Our last day in the park was the day we left. We had breakfast with the whole family, and then went our separate ways. We headed out toward the South entry. When we had first got in, I leafed through the map and details and noticed a little blurb about the Mariposa Grove, a grove of big trees, like redwoods or sequoias. The kind of big trees that you can drive a car through.
The kind of big trees that dwarf a man (or child on a man's shoulder).
We didn't do a lot of exploring, just a short mile hike out to one of the larger trees.
The setting is incredible, and Thatboy, who had never been before either, loved being surrounded by the super tall trees.
Trees as high as the sky!
Thatbaby seemed to be more impressed by the "broken" trees. The ones that were felled, or lying on the ground. He continued to point those out throughout the hike.
For some reason he just wasn't as interested in the trees that seemed to stretch on forever.
It was a really great way to spend our last moments in the park. Good weather, beautiful scenery, and an easy hike.
It was amazing to think about these trees being there for thousands of years. The big one we hiked out to was between 1900 and 2400 years old. The fact that these trees have survived, growing and getting stronger is remarkable. I mean, I can barely keep a houseplant alive! I don't have much of a green thumb. I have determined I have quite the knack for tamales though. Which is almost as impressive as a thousand year old tree. Because tamales are a true labor of love. It's not so much that they're hard to make, but they take a lot of time. The problem is, they are totally worth it. I love tamales and what an easy meal they are, and how well they freeze. They're a food Thatbaby will never turn down. And a food that is incredibly versatile. Years ago Thatmom got me a tamale cookbook and I've been playing around with different masa recipes and different filling ideas inspired from the ones in the book. This is a vegetarian version made because I had leftover pumpkin from some muffins I made earlier in the week. Because I made these right before we left for Yosemite, I could throw half of them in the freezer for an easy meal when we got home.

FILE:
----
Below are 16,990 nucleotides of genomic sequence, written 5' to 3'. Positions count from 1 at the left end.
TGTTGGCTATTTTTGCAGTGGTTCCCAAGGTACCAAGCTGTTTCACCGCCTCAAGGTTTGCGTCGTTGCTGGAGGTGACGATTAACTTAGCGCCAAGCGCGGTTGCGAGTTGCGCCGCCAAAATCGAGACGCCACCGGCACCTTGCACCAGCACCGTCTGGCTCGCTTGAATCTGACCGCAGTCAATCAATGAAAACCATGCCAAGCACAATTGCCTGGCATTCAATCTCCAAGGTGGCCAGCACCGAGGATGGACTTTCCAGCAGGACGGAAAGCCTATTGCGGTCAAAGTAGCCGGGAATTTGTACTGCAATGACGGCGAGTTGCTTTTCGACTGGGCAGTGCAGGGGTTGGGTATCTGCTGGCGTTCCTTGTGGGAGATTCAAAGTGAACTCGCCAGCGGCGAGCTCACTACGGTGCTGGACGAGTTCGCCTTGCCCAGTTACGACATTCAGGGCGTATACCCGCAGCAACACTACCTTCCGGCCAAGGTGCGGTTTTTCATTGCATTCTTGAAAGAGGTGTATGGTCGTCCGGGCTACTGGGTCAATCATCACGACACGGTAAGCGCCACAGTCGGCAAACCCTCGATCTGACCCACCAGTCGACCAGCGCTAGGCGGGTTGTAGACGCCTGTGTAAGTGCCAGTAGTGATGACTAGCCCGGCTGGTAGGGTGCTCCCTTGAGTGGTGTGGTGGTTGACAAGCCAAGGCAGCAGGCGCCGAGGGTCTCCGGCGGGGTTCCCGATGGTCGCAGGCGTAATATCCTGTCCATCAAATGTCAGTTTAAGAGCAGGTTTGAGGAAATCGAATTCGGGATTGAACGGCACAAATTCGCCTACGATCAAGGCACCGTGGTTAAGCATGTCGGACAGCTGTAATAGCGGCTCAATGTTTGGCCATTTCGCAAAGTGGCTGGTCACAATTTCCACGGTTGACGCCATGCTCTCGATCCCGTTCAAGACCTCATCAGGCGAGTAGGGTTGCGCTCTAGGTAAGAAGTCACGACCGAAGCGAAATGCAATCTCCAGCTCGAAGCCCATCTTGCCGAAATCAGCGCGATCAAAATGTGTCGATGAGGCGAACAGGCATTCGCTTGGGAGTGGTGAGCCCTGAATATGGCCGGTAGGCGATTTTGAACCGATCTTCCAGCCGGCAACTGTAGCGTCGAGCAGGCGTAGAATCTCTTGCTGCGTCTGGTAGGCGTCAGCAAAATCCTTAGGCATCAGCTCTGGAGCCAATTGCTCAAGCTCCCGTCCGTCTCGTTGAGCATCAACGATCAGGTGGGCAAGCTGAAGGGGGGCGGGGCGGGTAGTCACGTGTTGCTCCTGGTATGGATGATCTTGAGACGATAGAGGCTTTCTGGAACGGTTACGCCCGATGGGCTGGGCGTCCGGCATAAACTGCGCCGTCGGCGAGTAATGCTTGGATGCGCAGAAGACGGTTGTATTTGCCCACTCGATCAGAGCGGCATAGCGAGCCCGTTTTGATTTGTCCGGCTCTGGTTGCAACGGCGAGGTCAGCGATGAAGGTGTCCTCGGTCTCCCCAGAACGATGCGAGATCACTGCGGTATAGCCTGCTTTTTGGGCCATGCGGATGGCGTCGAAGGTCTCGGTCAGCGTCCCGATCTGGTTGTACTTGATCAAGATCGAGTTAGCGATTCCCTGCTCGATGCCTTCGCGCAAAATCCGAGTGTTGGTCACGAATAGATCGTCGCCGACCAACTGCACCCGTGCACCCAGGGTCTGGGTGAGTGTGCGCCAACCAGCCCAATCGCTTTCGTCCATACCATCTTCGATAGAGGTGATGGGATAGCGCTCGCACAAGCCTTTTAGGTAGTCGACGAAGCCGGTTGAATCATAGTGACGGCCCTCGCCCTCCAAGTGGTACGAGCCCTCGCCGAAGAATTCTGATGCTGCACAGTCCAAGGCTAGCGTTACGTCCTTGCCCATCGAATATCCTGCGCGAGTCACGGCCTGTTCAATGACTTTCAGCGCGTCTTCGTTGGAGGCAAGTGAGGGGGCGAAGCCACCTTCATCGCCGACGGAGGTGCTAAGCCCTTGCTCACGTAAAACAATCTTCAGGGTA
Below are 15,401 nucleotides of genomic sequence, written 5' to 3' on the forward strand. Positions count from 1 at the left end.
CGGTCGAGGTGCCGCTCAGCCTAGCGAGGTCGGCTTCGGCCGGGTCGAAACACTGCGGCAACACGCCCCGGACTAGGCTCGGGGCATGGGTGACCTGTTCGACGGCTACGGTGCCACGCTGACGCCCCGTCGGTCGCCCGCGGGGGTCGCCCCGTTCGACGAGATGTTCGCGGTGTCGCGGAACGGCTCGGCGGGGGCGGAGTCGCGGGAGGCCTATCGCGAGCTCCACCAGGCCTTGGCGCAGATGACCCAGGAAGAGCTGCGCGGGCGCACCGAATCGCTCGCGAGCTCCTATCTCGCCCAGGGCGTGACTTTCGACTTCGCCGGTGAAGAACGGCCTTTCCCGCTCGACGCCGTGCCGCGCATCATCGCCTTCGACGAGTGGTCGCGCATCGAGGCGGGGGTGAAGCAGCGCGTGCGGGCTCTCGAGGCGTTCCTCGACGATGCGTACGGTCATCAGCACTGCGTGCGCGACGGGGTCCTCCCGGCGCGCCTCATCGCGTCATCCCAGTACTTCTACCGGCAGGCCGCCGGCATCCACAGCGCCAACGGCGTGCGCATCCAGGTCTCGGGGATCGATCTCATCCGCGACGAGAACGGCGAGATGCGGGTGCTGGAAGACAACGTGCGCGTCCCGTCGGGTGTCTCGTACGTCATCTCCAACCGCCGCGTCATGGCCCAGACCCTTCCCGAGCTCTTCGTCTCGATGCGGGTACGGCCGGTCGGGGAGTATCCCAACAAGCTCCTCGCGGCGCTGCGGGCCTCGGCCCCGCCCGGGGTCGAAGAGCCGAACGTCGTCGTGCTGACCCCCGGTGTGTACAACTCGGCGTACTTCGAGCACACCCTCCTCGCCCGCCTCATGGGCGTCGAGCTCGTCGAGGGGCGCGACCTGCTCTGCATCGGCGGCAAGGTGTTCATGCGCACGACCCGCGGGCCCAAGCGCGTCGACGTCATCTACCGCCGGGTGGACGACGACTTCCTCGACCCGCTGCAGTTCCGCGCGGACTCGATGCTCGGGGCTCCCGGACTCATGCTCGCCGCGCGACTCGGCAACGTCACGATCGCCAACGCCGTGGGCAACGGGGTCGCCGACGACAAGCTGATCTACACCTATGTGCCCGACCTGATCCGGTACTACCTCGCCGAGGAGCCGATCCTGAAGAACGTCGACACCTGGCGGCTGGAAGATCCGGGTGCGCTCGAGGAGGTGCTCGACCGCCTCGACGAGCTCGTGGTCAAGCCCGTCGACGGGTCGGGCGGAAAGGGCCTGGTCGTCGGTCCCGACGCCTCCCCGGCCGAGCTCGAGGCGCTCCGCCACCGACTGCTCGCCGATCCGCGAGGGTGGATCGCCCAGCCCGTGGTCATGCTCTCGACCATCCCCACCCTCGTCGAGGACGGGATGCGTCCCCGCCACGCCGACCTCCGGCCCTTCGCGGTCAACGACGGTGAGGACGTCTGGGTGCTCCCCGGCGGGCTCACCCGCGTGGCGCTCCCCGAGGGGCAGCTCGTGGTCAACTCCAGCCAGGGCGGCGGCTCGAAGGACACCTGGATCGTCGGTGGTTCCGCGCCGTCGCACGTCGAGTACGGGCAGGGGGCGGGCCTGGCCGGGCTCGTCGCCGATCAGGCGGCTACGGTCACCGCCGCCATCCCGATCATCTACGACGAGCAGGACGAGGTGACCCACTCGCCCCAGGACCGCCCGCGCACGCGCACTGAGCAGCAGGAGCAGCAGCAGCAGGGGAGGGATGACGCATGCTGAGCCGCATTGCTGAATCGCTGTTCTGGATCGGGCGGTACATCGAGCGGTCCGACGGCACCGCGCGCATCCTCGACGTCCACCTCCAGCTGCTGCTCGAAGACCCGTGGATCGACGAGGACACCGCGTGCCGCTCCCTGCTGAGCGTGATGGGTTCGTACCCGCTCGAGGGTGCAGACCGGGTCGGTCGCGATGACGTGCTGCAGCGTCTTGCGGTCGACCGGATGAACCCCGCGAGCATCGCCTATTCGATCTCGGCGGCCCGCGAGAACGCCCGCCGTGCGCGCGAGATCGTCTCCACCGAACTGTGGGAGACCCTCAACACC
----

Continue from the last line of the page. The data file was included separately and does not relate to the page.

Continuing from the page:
Pumpkin and Black Bean Tamales
1 8 ounce package of corn husks
1 can pumpkin
1 can black beans, drained and rinsed
1 can chopped green chiles
4 oz goat cheese
1 3/4 cup masa harina
1 1/4 cup hot water
16 oz ricotta
1 1/4 cup hot water
16 oz ricotta
1/4 cup canola oil
2 tsp baking powder
2 tsp salt
2 cups cornmeal
3/4 cup vegetable broth
- Completely submerge the corn husks in water and soak for 12 hours.
- Combine the pumpkin, black beans, and chiles in a bowl and set aside. (Keep the goat cheese separate)
- Make the masa - Combine the masa harina and water, stirring until a soft dough forms.
- Beat the ricotta, oil, baking powder, salt, and cornmeal in an electric mixer.
- Add the masa and veggie broth to the ricotta mixture and beat until incorporated.
- Make the tamales - place a corn husk on your work surface with the narrow end toward you.
- Pat 1/4 cup of masa into a 3-4" square in the center of the husk or foil. Spoon 1-2Tbsp of pumpkin mixture in a line down the middle of the masa square. Place a little goat cheese on top of the pumpkin. Fold the sides of the husk in, then fold the bottom up.
- Tear a strip off one of the husks and tie around the tamale.
- Place a steamer basket in a large pot over an inch or so of water and bring the water to a boil. Stand the tamales up vertically in the steamer basket. Cover the pot with a lid and steam for 15-20 minutes.